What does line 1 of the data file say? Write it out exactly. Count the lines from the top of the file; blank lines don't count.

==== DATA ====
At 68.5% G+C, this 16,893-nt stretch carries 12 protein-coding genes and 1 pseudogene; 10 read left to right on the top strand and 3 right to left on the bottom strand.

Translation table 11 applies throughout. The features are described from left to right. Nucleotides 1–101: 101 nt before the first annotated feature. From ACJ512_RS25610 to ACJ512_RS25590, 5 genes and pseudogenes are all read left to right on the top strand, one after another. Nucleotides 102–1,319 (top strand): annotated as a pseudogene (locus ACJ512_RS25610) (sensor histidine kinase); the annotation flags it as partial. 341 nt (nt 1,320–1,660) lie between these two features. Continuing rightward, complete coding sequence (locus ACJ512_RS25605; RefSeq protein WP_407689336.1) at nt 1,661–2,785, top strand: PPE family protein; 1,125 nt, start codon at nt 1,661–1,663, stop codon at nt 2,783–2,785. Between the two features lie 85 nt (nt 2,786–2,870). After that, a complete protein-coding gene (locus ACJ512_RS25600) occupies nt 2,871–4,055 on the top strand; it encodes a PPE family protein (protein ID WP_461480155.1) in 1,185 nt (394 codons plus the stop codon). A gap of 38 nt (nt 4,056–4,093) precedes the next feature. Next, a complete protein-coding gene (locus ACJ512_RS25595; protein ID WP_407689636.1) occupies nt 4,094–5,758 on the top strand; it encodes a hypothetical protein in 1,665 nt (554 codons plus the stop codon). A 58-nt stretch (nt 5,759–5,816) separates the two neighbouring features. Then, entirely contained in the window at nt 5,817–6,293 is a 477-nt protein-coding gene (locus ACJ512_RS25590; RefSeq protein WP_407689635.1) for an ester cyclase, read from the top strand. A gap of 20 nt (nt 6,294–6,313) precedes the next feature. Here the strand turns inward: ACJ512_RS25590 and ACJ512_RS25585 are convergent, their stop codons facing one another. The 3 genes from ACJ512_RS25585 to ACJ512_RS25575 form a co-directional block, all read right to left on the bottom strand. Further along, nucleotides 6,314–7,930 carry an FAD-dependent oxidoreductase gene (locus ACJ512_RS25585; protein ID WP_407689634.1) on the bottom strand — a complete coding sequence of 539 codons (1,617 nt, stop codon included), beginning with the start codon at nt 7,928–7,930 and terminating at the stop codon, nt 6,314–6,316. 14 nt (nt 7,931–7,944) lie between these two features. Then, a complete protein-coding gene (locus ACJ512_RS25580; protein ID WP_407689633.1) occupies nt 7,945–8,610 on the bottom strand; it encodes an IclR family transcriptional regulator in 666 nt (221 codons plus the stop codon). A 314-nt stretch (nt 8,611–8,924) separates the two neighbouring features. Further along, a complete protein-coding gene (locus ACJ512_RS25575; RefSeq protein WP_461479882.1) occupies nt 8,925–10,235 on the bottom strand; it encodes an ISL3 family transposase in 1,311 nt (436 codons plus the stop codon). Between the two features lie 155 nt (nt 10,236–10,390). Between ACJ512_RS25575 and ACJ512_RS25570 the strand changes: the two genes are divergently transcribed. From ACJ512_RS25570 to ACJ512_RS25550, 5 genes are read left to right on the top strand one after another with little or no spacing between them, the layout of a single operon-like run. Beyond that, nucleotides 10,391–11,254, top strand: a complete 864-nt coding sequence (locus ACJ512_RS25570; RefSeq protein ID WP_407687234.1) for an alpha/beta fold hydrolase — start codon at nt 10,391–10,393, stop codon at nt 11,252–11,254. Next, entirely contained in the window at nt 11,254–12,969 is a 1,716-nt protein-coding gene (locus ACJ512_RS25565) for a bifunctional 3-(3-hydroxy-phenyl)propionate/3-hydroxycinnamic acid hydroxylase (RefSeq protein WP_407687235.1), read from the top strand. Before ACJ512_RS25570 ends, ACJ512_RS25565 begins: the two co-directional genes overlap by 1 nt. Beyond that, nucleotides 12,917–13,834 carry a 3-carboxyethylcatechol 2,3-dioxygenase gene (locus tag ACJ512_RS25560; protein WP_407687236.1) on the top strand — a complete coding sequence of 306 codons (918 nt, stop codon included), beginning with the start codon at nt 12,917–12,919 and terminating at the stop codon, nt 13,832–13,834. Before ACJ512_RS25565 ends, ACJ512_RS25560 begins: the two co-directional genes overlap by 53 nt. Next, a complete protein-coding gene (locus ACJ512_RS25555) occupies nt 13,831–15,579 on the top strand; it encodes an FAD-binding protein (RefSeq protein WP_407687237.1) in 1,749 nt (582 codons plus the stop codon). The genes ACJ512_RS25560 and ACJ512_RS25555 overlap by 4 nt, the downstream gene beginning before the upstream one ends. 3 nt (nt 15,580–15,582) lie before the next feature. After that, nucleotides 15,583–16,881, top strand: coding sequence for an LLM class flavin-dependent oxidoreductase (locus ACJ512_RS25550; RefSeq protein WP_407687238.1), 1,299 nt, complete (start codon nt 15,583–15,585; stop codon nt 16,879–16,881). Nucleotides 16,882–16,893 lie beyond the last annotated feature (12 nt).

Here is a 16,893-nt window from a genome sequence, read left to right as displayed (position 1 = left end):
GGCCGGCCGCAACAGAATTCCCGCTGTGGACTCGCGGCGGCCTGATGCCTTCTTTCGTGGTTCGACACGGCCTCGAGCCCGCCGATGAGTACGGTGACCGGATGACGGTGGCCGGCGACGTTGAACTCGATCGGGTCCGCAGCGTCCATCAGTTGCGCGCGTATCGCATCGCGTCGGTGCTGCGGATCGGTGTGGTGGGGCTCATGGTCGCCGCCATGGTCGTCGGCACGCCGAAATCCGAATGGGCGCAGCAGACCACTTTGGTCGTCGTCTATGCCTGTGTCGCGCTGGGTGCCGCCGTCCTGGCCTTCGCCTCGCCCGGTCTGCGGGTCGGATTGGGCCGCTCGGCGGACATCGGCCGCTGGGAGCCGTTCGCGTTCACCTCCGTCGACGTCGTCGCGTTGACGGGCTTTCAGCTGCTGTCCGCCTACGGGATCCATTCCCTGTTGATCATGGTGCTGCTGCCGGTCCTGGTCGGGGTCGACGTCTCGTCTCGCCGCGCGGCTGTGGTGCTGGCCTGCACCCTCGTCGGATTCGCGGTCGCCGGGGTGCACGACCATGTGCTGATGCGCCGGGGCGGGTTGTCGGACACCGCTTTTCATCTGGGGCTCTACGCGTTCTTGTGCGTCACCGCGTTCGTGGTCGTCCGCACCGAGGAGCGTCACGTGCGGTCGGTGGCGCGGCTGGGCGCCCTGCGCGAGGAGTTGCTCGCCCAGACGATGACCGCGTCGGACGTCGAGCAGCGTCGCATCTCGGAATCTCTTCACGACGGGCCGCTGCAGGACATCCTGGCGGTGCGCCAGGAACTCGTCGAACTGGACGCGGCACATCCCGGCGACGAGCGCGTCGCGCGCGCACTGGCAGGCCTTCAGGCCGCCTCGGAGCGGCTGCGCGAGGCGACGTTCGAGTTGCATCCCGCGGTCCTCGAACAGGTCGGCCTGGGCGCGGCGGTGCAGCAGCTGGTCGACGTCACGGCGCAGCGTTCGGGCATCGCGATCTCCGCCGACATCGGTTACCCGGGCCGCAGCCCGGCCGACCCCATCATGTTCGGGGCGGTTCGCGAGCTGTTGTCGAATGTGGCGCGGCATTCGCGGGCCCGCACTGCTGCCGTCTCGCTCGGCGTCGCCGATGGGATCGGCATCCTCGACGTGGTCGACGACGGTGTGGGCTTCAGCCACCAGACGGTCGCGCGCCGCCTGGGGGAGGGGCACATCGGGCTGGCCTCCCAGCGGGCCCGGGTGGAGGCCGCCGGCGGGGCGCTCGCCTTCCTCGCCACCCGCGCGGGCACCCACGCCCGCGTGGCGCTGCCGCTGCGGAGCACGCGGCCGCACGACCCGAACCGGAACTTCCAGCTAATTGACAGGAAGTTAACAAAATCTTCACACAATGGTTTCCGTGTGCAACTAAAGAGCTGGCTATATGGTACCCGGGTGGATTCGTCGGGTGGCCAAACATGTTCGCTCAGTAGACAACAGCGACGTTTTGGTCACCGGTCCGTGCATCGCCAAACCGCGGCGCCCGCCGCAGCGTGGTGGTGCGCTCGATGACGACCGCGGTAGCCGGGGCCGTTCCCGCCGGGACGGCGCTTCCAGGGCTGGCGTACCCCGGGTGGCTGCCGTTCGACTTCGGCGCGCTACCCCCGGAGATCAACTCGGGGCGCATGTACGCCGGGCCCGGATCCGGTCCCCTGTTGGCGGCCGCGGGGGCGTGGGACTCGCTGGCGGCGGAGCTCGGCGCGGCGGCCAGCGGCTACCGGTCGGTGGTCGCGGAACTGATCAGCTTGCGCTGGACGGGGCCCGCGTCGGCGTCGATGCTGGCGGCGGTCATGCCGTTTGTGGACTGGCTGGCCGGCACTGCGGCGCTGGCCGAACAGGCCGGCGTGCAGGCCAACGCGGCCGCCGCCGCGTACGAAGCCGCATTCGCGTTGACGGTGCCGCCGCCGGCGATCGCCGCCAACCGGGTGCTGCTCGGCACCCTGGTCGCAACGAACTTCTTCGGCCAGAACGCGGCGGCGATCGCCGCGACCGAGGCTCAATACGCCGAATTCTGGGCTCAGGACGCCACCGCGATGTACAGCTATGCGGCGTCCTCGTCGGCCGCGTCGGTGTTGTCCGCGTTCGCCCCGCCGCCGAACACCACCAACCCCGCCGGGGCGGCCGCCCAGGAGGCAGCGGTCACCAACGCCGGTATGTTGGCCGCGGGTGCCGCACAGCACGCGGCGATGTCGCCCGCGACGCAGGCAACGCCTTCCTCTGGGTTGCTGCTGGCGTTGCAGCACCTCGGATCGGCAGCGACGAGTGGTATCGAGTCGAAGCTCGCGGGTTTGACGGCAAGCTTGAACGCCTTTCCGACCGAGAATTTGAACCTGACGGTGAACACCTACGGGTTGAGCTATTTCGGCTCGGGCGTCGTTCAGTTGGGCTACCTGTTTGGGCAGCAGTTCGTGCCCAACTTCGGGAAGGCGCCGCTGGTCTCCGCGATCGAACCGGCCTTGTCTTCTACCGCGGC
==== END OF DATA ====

At 68.5% G+C, this 16,893-nt stretch carries 12 protein-coding genes and 1 pseudogene; 10 read left to right on the top strand and 3 right to left on the bottom strand.